The relationship between diet and sleep in 2-y-old children: Results from Growing Up in New Zealand

Nutrition. 2022 Mar:95:111560. doi: 10.1016/j.nut.2021.111560. Epub 2021 Dec 4.


Objectives: This study aimed to examine the relationship between dietary practices and sleep in young children.

Methods: In this study, 2-y-old children (n = 6327) and their mothers were enrolled at birth and during pregnancy, respectively. The study obtained maternal demographic, health, and lifestyle data during late pregnancy. Parents reported the 2-y-old child's dietary practices on a food frequency questionnaire, as well as sleep duration and night-waking frequency. Measures of dietary intake quantified servings per day for each food group (grouped as low/moderate/high intake). Sleep measures were as inadequate sleep when <11 h sleep in a 24-h period and increased night waking when waking ≥2 times per night. Multivariable logistic regression analyses examined associations between toddler diet and sleep, which were described using adjusted odds ratios (ORs) and 95% confidence intervals.

Results: In this study, 2-y-old children (n = 6288) slept for a mean of 12.3 hours (standard deviation: ±1.5 hours) over a 24-h period, with 734 children (12%) getting <11 h of sleep in 24 h. Increased night waking occurred in 1063 children (17%). Compared with low intake, high soft drink/snack/fast food intake was associated with inadequate sleep (OR: 1.37) and increased night waking (OR: 1.34). High milk/cheese/yoghurt intake (OR: 1.55) was associated with increased odds of night waking, but moderate (OR: 0.81) or high (OR: 0.78) vegetable intake was associated with decreased odds of night waking. Exposure to screens (OR: 1.28) and heavy maternal cigarette smoking (OR: 2.20) were also associated with inadequate sleep and increased night waking, respectively.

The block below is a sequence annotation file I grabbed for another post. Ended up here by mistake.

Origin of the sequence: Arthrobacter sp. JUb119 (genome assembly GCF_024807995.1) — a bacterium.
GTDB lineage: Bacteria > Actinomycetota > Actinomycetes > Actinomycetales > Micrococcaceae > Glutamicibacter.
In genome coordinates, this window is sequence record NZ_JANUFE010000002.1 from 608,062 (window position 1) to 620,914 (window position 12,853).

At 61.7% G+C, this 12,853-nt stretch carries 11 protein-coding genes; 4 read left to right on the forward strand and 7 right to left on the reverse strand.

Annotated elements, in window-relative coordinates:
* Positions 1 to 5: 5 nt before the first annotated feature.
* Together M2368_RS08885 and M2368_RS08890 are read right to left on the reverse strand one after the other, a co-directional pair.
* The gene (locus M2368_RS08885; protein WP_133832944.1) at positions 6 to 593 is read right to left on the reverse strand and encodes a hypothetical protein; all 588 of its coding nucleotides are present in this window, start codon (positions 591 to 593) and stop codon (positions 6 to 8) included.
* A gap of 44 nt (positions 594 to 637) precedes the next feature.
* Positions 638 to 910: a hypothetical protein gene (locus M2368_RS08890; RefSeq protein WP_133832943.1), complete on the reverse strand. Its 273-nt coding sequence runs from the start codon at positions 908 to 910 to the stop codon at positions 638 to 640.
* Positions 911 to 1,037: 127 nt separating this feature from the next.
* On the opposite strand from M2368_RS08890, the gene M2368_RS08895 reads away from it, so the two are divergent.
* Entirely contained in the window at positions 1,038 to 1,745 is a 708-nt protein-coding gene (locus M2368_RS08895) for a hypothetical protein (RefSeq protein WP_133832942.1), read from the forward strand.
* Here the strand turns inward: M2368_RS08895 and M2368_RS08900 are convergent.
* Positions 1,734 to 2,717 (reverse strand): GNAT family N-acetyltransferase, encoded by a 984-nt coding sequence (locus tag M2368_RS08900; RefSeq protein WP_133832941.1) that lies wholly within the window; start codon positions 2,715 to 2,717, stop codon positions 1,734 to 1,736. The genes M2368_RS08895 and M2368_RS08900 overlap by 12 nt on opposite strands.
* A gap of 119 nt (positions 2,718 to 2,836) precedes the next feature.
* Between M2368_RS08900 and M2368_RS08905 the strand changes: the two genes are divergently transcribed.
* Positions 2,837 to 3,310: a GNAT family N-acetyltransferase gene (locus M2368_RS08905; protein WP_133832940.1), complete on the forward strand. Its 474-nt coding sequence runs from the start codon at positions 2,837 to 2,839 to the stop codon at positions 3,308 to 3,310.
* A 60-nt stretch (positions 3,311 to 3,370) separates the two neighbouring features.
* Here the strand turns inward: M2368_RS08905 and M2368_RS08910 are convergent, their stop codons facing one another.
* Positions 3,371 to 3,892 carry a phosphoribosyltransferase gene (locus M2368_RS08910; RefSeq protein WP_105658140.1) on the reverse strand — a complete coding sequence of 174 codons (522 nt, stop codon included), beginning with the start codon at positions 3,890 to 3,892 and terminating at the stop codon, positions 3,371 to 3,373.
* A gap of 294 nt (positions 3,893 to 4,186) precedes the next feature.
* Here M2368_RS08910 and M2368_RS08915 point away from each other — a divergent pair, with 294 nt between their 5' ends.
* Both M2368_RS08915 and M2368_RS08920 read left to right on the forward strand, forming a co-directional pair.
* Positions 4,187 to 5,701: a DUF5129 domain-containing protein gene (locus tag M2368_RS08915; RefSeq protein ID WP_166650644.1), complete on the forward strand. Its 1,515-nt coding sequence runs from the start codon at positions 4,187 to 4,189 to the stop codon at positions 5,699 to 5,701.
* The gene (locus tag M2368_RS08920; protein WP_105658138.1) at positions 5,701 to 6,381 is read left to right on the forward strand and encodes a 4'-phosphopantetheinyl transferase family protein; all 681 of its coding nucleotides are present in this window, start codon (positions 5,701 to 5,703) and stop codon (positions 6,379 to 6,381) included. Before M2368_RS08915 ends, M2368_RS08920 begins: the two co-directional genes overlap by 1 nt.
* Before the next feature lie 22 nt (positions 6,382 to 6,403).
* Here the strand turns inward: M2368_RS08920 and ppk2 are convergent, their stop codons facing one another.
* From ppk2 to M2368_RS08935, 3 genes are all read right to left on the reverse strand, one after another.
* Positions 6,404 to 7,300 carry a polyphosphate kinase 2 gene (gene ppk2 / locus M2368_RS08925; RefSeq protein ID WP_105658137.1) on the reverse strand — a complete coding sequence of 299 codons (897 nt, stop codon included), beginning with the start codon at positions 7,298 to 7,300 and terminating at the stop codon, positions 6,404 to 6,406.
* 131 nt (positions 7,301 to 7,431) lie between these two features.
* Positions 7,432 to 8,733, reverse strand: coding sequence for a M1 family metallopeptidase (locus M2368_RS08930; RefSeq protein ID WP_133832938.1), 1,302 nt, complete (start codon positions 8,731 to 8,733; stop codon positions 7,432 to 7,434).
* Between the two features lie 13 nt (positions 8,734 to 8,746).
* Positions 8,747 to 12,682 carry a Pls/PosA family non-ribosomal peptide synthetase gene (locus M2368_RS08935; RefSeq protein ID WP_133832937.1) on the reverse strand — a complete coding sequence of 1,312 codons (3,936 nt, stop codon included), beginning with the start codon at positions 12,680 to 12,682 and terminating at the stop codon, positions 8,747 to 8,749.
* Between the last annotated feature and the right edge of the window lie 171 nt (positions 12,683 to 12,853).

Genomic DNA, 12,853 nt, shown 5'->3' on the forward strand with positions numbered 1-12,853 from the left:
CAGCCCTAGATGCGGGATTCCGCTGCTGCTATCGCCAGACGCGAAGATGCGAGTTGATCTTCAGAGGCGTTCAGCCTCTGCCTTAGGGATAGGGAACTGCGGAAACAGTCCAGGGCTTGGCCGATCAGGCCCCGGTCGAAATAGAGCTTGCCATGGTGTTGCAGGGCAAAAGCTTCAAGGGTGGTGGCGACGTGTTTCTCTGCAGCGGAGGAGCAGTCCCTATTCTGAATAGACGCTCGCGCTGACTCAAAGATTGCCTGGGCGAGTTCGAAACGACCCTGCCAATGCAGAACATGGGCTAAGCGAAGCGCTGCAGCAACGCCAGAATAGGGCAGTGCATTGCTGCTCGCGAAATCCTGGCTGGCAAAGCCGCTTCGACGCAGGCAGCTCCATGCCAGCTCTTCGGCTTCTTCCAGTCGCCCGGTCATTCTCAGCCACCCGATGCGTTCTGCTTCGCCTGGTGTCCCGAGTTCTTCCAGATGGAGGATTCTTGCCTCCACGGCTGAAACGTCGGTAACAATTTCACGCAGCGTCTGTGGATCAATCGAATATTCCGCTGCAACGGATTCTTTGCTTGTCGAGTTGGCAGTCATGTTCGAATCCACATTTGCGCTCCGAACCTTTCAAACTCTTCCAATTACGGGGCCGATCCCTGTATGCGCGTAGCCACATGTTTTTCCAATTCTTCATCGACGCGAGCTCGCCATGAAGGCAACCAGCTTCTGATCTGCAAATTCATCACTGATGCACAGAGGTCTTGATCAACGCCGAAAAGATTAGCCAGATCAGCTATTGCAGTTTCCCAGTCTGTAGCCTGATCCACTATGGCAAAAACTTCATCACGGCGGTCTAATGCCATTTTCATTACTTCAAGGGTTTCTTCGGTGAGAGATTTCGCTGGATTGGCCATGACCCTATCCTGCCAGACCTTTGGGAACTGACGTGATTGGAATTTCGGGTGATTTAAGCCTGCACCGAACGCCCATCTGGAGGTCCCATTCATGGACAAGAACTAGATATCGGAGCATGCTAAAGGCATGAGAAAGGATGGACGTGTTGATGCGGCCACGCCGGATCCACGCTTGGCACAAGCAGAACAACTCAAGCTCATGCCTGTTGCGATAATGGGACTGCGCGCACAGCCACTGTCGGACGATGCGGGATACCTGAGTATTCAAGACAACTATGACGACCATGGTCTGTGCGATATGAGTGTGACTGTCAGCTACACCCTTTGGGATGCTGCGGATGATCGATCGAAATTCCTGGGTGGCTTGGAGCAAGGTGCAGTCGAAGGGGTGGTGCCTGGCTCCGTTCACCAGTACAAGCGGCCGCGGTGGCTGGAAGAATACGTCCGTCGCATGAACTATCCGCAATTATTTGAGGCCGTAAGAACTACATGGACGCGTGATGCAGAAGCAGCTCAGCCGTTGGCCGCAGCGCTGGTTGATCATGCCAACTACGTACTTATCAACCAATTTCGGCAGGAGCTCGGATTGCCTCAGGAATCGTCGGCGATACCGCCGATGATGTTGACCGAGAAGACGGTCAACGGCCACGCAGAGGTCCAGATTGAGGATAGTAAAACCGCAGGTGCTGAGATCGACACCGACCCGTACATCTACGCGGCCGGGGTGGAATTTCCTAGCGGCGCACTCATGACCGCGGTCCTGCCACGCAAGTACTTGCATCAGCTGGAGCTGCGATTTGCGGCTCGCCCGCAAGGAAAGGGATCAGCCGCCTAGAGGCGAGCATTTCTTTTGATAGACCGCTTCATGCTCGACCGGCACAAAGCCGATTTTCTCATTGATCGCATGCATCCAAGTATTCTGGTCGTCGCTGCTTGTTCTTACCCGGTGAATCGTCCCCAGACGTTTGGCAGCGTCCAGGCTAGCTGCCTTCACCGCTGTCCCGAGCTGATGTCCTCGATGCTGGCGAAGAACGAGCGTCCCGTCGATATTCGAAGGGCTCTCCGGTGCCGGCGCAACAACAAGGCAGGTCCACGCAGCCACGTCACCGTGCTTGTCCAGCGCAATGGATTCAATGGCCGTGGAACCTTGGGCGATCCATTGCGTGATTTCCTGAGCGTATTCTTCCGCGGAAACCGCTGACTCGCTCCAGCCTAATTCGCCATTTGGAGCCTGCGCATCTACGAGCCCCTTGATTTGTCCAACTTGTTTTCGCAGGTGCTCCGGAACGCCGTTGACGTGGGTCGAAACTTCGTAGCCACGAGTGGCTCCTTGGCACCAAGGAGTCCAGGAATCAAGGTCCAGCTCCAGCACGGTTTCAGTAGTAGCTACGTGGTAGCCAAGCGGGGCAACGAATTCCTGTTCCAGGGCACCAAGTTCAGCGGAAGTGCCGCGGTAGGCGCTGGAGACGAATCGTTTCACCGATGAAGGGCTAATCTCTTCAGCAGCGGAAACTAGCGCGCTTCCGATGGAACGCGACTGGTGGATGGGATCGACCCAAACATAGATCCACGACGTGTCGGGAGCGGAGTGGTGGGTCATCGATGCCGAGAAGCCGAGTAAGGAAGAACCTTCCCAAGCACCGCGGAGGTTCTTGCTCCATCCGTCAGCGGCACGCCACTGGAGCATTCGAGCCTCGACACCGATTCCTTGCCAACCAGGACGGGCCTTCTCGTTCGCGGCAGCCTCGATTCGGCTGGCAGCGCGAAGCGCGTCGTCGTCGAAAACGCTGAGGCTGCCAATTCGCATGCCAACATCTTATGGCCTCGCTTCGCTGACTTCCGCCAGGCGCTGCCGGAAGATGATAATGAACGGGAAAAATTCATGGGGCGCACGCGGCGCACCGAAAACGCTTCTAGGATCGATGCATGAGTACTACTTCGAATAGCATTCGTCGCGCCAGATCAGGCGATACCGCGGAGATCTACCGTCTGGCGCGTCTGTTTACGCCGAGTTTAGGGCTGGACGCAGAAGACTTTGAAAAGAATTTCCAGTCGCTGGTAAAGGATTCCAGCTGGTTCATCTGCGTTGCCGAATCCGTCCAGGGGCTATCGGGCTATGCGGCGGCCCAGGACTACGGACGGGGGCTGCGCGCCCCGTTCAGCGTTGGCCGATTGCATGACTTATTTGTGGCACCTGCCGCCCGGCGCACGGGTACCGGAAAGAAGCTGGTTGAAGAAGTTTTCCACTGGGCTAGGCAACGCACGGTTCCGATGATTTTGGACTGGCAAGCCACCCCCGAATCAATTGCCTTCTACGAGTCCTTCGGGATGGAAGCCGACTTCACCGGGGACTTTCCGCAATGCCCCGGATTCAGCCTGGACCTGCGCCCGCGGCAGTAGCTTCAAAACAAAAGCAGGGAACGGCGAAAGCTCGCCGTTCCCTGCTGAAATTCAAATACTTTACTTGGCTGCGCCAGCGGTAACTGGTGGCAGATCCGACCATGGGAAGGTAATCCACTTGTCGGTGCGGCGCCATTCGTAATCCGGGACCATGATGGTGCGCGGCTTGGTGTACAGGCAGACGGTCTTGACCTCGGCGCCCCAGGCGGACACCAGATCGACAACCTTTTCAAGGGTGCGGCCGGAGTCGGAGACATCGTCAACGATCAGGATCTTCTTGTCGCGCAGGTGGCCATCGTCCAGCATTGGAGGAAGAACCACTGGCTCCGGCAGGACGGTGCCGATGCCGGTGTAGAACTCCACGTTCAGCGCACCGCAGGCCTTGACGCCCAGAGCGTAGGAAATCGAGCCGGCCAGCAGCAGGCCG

Conclusions: At age 2 y, higher consumption of soft drinks/snacks/fast foods is associated with shorter, more disrupted sleep. Conversely, higher vegetable consumption is associated with less disrupted sleep. Dietary modifications may improve toddlers' sleep.

Keywords: Child; Diet, food, and nutrition; Inadequate sleep; Night waking.

MeSH terms

  • Child, Preschool
  • Diet
  • Female
  • Humans
  • Infant, Newborn
  • New Zealand
  • Pregnancy
  • Sleep Deprivation
  • Sleep Wake Disorders*
  • Sleep*